I didn’t catch on to its fierceness immediately.

I was too busy trying to understand the brouhaha that preceded the reappearance of Rep. Nancy Pelosi’s to die for red/orange coat — the confrontation between Pelosi, Senator Chuck Schumer and President Trump. The threatened government shut down took precedence over my #overcoatgoals.

Yet thanks to the internet, I too, am now obsessed with Pelosi’s coat. That fiery, funnel neck Max Mara is beyond beautiful. It’s powerful and chock full of understated sleekness, but it also representative of a full-throttle comeback. This just-above-the-knee woolly cocoon is a how-do-you-like-me-now-nod if there ever was one. And like Pelosi, not only is the coat classic, sharp and staid, it won’t be forgotten, even if it lived in the back of the closet for a while.

House Minority Leader Nancy Pelosi of Calif. and Senate Minority Leader Sen. Chuck Schumer of N.Y. walk back into the West Wing after speaking to members of the media outside of the White House in Washington, Tuesday, Dec. 11, 2018, following a meeting with President Donald Trump. (AP Photo/Andrew Harnik)
Andrew Harnik / AP
House Minority Leader Nancy Pelosi of Calif. and Senate Minority Leader Sen. Chuck Schumer of N.Y. walk back into the West Wing after speaking to members of the media outside of the White House in Washington, Tuesday, Dec. 11, 2018, following a meeting with President Donald Trump. (AP Photo/Andrew Harnik)

Pelosi’s Glamis coat is a design that is at least five years old. Fashionistas first took note of Pelosi in the same coat back in 2013 when she wore it to Barack Obama’s second inauguration, but it largely went went unnoticed. (Don’t worry coat-aholicis, as of Wednesday afternoon, Max Mara is planning to rerelease it sometime in 2019.) Back then social media gauged where we stood on race, politics and, of course, fashion, but there weren’t memes around every corner and obsessive tweets firing off every second. And, probably most importantly, Democrats weren’t in the midst of scrambling to take their power back in Washington.

A few hours after Pelosi stood her ground in the contentious meeting with the president over Trump’s proposed border wall came the Twitter handles @amcoat and @nancycoat. There is also an Instagram @excellentcoatsonirritatedwomen courtesy of Flemington, New Jersey-based comedian Sarah Benincasa, that celebrates how extra a woman giving a side-eye can be when she’s cloaked in the right outerwear. Celebrities including If Beale Street Could Talk director Barry Jenkins also tweeted about how kiss-my-hiney powerful Pelosi appeared in the rusty red coat.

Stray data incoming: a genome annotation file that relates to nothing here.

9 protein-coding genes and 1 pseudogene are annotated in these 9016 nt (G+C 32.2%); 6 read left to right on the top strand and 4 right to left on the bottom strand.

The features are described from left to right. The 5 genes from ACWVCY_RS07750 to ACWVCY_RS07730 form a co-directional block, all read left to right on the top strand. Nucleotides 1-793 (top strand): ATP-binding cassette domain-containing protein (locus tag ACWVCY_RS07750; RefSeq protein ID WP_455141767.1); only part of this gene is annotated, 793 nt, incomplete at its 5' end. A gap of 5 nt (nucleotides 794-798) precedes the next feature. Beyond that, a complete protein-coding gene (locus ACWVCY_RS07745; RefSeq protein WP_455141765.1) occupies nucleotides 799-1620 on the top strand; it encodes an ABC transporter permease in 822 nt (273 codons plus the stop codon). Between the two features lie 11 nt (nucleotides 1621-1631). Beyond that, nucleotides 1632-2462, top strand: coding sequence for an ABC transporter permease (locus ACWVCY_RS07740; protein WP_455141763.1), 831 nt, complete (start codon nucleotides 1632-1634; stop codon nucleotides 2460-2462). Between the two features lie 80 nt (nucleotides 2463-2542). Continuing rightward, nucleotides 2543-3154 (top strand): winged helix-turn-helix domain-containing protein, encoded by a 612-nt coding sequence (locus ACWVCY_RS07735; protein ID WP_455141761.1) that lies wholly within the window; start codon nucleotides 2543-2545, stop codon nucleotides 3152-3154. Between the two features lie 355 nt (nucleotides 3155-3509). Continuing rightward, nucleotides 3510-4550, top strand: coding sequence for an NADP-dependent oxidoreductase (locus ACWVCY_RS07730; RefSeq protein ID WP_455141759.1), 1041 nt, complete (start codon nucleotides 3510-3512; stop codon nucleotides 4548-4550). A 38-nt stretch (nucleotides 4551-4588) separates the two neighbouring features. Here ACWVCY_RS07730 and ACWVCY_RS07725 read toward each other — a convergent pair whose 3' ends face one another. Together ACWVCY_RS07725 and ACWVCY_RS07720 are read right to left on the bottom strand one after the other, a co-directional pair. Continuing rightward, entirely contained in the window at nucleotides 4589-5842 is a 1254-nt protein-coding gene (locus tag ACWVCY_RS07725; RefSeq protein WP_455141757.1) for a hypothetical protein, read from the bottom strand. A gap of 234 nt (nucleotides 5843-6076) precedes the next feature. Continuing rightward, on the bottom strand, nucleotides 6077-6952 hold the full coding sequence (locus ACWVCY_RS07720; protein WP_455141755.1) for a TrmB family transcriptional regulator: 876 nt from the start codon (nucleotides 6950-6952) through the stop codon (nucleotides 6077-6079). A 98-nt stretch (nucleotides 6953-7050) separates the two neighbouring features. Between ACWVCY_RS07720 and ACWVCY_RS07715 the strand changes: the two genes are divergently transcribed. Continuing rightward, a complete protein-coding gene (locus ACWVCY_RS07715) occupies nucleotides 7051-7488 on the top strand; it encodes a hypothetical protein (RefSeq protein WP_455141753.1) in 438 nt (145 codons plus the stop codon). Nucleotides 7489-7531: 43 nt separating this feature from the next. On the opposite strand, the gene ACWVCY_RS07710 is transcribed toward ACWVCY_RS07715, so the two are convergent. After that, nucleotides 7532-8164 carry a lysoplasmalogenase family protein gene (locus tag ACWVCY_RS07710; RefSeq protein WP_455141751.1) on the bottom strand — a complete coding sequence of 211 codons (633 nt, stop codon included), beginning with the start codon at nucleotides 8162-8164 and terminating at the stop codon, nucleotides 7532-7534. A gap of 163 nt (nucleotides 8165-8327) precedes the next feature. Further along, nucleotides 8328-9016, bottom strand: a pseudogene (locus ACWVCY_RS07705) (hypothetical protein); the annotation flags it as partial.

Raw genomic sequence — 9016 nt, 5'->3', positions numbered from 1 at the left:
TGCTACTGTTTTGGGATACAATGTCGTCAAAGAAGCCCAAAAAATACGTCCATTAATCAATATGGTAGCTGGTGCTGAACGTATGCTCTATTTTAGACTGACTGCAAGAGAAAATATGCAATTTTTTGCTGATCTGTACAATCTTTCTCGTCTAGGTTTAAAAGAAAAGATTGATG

There is something about a professional women’s coat of arms that intrigues us. The armor she wears when she’s about to do battle for her job, her family, her life makes us take notice. We pay attention because not only because her take no prisoners fashion choices are a peek into her psyche it can serve as inspiration: What should I wear when I need to lean in?

But more than that, in this chill-blocker Pelosi gave women a needed visual that said, “Try as you might you will not dismiss me.” In other words, what made the coat so memorable was the attitude. It’s the same reason that “Texts from Hillary," featuring Hillary Clinton looking at her BlackBerry wearing shades inside, or Rep. Maxine Waters peering over her glasses and reclaiming her time have become memes as well. These women are dressed in classic clothes that you expect women to be demure in, but instead of being polite, they’re rolling their eyes at foolishness.

Bottom line is that if you didn’t pick up that Pelosi meant business Monday afternoon when she looked Trump square in his face and told him in no uncertain terms she wasn’t having it, then you could certainly tell from her coat.